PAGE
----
The investigation into the attempt to steal an estimated £220m from the Sumitomo Mitsui Bank in the City of London is focusing on a hi-tech plot using members of the cleaning staff and bugging devices.
In an Mission Impossible-style scam, it was claimed last night, some cleaning staff placed hardware bugs onto the keyboard sockets at the back of the bank's computers where they could not be seen and then reattached the keyboards.
When the plot was uncovered investigators working for the bank found some of the devices still attached to the back of the computers.
The gang are understood to have also got around the bank's 24 hour video surveillance of its offices as tapes that would have shown the cleaners at work have now been found to be blank.
According to sources, police in Israel are now interviewing a former member of the cleaning staff.
Attempts to trace the gang as it tried to move the cash are believed to have failed after the exact instructions on what accounts it should be transferred into vanished although elements of the gang are thought to have been under surveillance.
"You could say that the trail has gone cold in cyberspace," said a computer security expert, adding: "The problem with this is that the skill sets of the attackers are very high."
A spokeswoman for the National High Tech Crime Unit (NHTCU) in London said: "No money has been lost."
The ongoing investigation into the attack at the Japanese bank is now focussing on the use of sophisticated hardware devices that may have been inserted into a USB keyboard port on some of the bank's computers.
The leads include a walkman battery-sized device known as a hardware 'keylogger', which can be bought from spy shops for around £20, and can be connected to the keyboard.
They cannot be seen unless someone physically examines the back of the machine. The devices can then download passwords and other data that is used to gain access to the computer system.
Due to the panic caused by the discovery of the keyloggers many banks are now super-gluing keyboards and other devices into their computers.
Sumitomo is rumoured to have also banned the use of wireless keyboards in its offices.
"This type of scam has been going on for a while. This is an old, old issue and people have been talking about it being a weakness for at least two years now," said a source.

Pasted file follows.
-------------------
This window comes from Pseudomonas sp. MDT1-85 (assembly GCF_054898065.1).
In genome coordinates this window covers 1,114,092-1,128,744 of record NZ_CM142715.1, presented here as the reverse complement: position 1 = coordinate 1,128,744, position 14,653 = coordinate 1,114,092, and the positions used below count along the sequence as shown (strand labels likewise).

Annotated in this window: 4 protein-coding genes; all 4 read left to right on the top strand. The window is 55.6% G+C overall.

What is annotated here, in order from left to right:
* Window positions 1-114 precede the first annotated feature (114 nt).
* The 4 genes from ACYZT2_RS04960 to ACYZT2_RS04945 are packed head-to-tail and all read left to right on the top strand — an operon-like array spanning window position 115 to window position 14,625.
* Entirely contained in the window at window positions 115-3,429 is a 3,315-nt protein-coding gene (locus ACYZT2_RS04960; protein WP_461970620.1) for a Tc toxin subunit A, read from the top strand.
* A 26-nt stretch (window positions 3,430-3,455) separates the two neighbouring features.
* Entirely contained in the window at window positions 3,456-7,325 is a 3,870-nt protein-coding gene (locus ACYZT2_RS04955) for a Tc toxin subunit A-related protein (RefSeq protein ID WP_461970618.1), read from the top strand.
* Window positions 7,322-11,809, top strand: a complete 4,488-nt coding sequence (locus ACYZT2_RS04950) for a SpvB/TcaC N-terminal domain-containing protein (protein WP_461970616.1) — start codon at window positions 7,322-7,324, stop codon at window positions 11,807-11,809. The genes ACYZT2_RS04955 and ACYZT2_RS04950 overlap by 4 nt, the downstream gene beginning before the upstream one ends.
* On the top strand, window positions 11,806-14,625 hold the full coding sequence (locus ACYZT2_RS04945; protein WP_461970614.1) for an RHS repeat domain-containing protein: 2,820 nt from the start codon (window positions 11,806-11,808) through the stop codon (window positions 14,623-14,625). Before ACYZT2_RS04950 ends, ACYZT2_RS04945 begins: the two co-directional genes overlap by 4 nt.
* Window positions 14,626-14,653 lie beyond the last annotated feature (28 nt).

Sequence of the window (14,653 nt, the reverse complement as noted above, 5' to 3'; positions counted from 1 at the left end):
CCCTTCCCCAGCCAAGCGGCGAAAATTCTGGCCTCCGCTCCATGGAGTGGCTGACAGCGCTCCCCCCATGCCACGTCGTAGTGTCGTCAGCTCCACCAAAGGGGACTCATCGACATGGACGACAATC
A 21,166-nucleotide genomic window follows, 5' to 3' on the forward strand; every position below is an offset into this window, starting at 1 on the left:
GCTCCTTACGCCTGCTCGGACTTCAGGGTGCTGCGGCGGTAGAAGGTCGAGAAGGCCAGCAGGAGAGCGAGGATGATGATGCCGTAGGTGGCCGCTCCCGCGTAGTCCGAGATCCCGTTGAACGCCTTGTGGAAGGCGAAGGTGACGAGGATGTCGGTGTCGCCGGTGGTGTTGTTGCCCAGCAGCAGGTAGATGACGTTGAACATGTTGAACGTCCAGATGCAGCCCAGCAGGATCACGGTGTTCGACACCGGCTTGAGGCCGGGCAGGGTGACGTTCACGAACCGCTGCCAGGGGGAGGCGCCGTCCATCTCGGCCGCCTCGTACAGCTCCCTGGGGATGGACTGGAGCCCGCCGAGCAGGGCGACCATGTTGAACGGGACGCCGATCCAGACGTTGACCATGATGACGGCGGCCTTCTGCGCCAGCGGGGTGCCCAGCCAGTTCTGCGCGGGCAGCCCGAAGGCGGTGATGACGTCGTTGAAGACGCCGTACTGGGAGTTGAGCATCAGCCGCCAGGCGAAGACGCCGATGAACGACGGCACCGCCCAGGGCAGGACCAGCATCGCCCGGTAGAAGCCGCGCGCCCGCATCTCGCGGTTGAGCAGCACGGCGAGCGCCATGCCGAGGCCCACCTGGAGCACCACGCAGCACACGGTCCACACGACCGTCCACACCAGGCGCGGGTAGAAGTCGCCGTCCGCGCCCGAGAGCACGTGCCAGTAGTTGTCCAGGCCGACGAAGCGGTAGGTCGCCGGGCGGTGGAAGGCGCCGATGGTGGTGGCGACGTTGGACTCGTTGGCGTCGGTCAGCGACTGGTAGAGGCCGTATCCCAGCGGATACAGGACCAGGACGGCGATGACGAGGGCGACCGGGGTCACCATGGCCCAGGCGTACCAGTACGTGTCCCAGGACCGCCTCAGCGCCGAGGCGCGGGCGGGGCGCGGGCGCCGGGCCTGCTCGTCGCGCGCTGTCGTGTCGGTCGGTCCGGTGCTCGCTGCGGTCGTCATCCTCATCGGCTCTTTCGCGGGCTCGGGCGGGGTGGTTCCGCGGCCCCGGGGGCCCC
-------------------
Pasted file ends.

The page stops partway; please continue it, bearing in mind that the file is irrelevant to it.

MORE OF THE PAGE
Security expert Paul Docherty of Portcullis Security uttered a stark warning to other companies in the City: "It is known that people have been using devices like these. Because you can buy them from shops it is highly likely that they have been used in other scenarios."
An Israeli man has been charged with attempting to move £20m through his bank account but according to members of the computer security industry he is thought to be a junior member of the plot.
British businesses have been facing a growing wave of hi-tech so-called cyber crime in recent years, both from insiders and from organised criminal gangs who are finding such crimes lucrative and relatively low-risk.
The use of hardware and software to capture key-strokes is the latest addition in a growing list of technological weapons being deployed by high tech crime gangs.
Gangs also routinely take over the computer systems of home users - especially those on high-speed connections - with computer viruses. These strip the PCs of their passwords and the machine are then used to launch co-ordinated attacks at business computers to bring down company websites.
The criminals then demand protection money. The home user may have no idea their machine has been turned into a so-called "zombie computer".
According to figures released by the National High Tech Crime Unit at the E-Crime Congress computer viruses now cost UK industry £747m, online financial fraud £690m and computer-related extortion a staggering £558m.
A spokesman for the bank today refused to comment on the ongoing investigation.
Further details from Future Intelligence here.®